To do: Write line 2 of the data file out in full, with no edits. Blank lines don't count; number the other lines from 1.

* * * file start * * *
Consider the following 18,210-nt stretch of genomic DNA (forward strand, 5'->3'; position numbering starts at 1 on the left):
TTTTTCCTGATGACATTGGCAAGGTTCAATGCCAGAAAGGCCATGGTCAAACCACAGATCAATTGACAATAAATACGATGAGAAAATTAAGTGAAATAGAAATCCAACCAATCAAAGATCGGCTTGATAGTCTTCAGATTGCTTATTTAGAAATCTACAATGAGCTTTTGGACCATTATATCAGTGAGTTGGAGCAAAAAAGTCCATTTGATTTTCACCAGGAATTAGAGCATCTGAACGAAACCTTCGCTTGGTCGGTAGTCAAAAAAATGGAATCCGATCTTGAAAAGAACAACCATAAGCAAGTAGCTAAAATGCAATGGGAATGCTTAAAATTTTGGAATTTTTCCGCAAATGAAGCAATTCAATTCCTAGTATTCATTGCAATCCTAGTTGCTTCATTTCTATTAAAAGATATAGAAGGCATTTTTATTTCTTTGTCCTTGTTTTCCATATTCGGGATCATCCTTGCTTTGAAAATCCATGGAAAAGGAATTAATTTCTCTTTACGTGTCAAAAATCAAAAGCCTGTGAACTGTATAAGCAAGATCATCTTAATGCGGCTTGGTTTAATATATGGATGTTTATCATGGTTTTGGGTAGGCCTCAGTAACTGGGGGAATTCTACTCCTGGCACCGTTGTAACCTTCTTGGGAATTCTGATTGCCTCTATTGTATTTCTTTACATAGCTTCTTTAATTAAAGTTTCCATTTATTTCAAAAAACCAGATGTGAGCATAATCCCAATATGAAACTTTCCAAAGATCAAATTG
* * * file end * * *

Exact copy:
TTTTTCCTGATGACATTGGCAAGGTTCAATGCCAGAAAGGCCATGGTCAAACCACAGATCAATTGACAATAAATACGATGAGAAAATTAAGTGAAATAGAAATCCAACCAATCAAAGATCGGCTTGATAGTCTTCAGATTGCTTATTTAGAAATCTACAATGAGCTTTTGGACCATTATATCAGTGAGTTGGAGCAAAAAAGTCCATTTGATTTTCACCAGGAATTAGAGCATCTGAACGAAACCTTCGCTTGGTCGGTAGTCAAAAAAATGGAATCCGATCTTGAAAAGAACAACCATAAGCAAGTAGCTAAAATGCAATGGGAATGCTTAAAATTTTGGAATTTTTCCGCAAATGAAGCAATTCAATTCCTAGTATTCATTGCAATCCTAGTTGCTTCATTTCTATTAAAAGATATAGAAGGCATTTTTATTTCTTTGTCCTTGTTTTCCATATTCGGGATCATCCTTGCTTTGAAAATCCATGGAAAAGGAATTAATTTCTCTTTACGTGTCAAAAATCAAAAGCCTGTGAACTGTATAAGCAAGATCATCTTAATGCGGCTTGGTTTAATATATGGATGTTTATCATGGTTTTGGGTAGGCCTCAGTAACTGGGGGAATTCTACTCCTGGCACCGTTGTAACCTTCTTGGGAATTCTGATTGCCTCTATTGTATTTCTTTACATAGCTTCTTTAATTAAAGTTTCCATTTATTTCAAAAAACCAGATGTGAGCATAATCCCAATATGAAACTTTCCAAAGATCAAATTG